19 January 2022
The last 12 months have seen a significant increase in corporate net zero commitments. According to international research initiative the Net Zero Tracker, one in three of the largest public companies in G20 countries now has a net zero target, up from one in five last year. This is to be welcomed: the science tells us we are already at a critical point in 2021 and it is time for everyone to increase our efforts to limit the impacts of the climate crisis on our planet. The Glasgow Climate Pact achieved at COP26 will be a crucial way through which action must be delivered.
As a science-based company, we are committed to a sustainability approach that follows the science. We believe in the need for action and delivery, both in the short and long-term, to improve public and planetary health.
In October 2021, our net zero targets were verified by the Science-Based Targets initiative (SBTi), in alignment with their new Net Zero Standard. This is the world’s first science-based certification of companies’ net zero targets in line with the Paris Agreement’s goal of keeping planetary warming to 1.5°C above pre-industrial levels. We are proud to be among the first seven companies globally to have our targets verified, and encourage others to adopt this approach.
At COP26, our Chairman, Leif Johansson, discussed the importance of science-based targets alongside global leaders including the UN Secretary General António Guterres, Executive Director of the United Nations Global Compact Sanda Ojiambo, as well as senior leaders from Greenpeace and the SBTi at the UN Global Compact Caring for Climate high-level meeting.
Having our climate targets verified by the Science Based Targets initiative, an independent and respected body, is an important part of our move to net zero. The best way to drive progress is with a structured and clear roadmap that the SBTi provides… And we’re starting to see a great shift across industry, with not only pledges for decades in the future, but measuring the effects of our work over the next one, two and three years.
We are already delivering meaningful action to cut our global carbon footprint. Between 2015 and 2020, we reduced our Scope 1 and 2 greenhouse gas emissions by 60%. In 2020, more than 99% of our purchased electricity came from renewable sources. We’re also putting nature-based solutions at the heart of our strategy: through our AZ Forest programme, we’re planting over 50 million trees by 2025 and ensuring their longer-term survival.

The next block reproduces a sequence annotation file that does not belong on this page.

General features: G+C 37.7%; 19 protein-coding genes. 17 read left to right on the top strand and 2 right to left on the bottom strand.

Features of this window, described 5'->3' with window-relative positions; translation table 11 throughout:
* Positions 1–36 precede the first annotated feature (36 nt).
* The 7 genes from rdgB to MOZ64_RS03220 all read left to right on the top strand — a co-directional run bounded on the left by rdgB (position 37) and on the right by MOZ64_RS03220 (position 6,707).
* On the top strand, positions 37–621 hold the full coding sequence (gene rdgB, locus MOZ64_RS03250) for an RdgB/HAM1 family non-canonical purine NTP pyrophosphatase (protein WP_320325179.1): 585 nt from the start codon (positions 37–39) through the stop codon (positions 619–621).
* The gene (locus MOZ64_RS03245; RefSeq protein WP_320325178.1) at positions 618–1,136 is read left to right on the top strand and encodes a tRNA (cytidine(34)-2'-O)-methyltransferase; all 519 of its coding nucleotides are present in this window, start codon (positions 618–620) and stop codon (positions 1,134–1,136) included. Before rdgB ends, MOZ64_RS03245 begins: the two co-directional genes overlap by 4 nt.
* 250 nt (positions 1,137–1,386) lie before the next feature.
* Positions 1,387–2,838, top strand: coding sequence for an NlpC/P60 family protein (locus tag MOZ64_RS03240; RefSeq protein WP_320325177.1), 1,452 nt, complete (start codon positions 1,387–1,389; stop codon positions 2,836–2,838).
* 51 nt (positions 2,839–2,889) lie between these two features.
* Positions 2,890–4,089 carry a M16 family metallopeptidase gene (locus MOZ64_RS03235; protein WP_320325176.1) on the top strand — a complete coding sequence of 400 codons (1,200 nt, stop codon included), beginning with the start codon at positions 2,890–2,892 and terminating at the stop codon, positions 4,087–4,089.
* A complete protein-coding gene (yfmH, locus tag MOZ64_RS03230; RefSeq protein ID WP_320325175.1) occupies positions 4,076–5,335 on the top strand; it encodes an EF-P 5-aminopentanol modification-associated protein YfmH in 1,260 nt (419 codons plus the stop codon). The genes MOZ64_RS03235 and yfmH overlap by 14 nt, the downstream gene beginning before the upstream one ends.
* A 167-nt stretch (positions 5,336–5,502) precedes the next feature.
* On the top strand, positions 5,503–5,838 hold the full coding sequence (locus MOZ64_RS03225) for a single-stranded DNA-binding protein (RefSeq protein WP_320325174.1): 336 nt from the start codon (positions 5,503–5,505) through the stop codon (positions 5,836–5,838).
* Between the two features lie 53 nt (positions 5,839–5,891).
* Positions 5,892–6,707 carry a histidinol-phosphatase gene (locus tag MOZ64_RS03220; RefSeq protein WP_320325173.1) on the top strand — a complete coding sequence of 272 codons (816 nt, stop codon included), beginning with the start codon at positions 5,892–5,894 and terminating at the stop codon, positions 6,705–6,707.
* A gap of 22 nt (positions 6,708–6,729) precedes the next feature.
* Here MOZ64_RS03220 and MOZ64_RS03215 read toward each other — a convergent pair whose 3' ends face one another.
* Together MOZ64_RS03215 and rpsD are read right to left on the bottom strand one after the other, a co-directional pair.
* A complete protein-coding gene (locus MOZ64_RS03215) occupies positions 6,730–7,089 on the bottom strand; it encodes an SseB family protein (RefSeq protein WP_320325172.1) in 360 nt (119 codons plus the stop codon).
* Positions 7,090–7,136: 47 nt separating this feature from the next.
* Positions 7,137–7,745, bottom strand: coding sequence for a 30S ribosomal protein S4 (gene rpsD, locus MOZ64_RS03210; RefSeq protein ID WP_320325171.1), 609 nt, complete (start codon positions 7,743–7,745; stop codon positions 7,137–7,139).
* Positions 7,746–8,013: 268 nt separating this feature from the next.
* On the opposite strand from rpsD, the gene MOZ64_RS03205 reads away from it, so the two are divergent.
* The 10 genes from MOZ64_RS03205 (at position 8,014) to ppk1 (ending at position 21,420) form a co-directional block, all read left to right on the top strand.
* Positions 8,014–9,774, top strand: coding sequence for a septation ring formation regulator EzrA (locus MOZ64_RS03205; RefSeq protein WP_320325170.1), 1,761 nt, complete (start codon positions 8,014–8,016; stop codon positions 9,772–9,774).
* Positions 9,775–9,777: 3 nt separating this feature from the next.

Our leadership in sustainability has been widely recognised. We have been CDP AA rated for Climate and Water for six years in succession, and ranked amongst the top 100 most sustainable corporations in the world by Corporate Knights for five years in a row. The Dow Jones Sustainability Index (DJSI), the longest standing, global sustainability benchmark system, has highlighted our position as one of the most sustainable pharmaceutical companies, based on an in-depth analysis of our economic, social and environmental performance. This is in addition to previous recognition of our progress, including by Bloomberg and the Financial Times Climate Leaders listing.
The continued contribution of AstraZeneca employees enables us to deliver on our Sustainability ambition and targets. I’m proud of where we are today and know that we’ll continue to raise the bar even higher in the future.
A systems-level approach is needed to deliver better healthcare and outcomes with a lower environmental footprint. We recognise that working in partnership is critical to achieving this, which is why we are a founding member of both HRH The Prince of Wales Sustainable Markets Initiative, where Pascal Soriot our Chief Executive Officer is championing the newly launched Health Systems Taskforce, as well as the UNFCCC Race to Zero campaign. The commitment by 50 countries at the World Health Organization-led COP26 Health Programme to develop ‘climate smart’ healthcare is another strong example of the power of collaboration. This programme highlighted the importance of healthcare resilience, where we have been leading the way through the establishment of the Partnership for Health System Sustainability and Resilience with the World Economic Forum and London School of Economics, now active in over 20 countries.
Another example of collaboration is the first-of-its-kind partnership we announced at COP26 together with industry peers and Schneider Electric to help our suppliers access renewable energy. The Energize programme will support the decarbonisation of healthcare across the industry by harnessing our collective buying power to help suppliers switch to renewable energy.
Reducing global emissions is not something that anyone can do alone. We know we need to work together on practical solutions now, and this is why AstraZeneca joined this unique collaboration of ten of the largest pharmaceutical companies to encourage and support our suppliers to access more renewable energy. This mechanism will reduce greenhouse emissions within the supply chain and, we hope, might inspire others to adopt a similar approach.
Through our science-driven sustainability strategy and delivery, we are walking the talk. By integrating sustainability into everything that we do, from lab to patient, we are helping to ensure we can continue to deliver life-changing medicines to people around the world, as well as improving ecological and community resilience.